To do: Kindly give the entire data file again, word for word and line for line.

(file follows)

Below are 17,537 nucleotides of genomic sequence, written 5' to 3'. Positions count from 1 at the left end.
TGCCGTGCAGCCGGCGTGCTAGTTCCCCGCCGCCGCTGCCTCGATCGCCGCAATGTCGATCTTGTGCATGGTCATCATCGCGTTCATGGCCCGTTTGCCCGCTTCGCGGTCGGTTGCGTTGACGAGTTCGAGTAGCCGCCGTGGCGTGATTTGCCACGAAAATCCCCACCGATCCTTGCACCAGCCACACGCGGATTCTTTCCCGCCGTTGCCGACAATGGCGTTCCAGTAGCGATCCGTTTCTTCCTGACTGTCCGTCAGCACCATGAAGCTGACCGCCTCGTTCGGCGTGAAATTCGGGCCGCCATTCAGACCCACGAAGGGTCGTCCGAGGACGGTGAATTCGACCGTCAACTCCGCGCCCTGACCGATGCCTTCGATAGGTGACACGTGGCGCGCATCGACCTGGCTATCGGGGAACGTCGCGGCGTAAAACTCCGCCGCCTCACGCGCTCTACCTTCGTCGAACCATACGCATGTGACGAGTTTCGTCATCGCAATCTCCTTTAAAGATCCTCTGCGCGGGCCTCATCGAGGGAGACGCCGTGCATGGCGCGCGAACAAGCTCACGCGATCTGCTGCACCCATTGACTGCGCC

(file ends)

Below are 17,537 nucleotides of genomic sequence, written 5' to 3'. Positions count from 1 at the left end.
TGCCGTGCAGCCGGCGTGCTAGTTCCCCGCCGCCGCTGCCTCGATCGCCGCAATGTCGATCTTGTGCATGGTCATCATCGCGTTCATGGCCCGTTTGCCCGCTTCGCGGTCGGTTGCGTTGACGAGTTCGAGTAGCCGCCGTGGCGTGATTTGCCACGAAAATCCCCACCGATCCTTGCACCAGCCACACGCGGATTCTTTCCCGCCGTTGCCGACAATGGCGTTCCAGTAGCGATCCGTTTCTTCCTGACTGTCCGTCAGCACCATGAAGCTGACCGCCTCGTTCGGCGTGAAATTCGGGCCGCCATTCAGACCCACGAAGGGTCGTCCGAGGACGGTGAATTCGACCGTCAACTCCGCGCCCTGACCGATGCCTTCGATAGGTGACACGTGGCGCGCATCGACCTGGCTATCGGGGAACGTCGCGGCGTAAAACTCCGCCGCCTCACGCGCTCTACCTTCGTCGAACCATACGCATGTGACGAGTTTCGTCATCGCAATCTCCTTTAAAGATCCTCTGCGCGGGCCTCATCGAGGGAGACGCCGTGCATGGCGCGCGAACAAGCTCACGCGATCTGCTGCACCCATTGACTGCGCC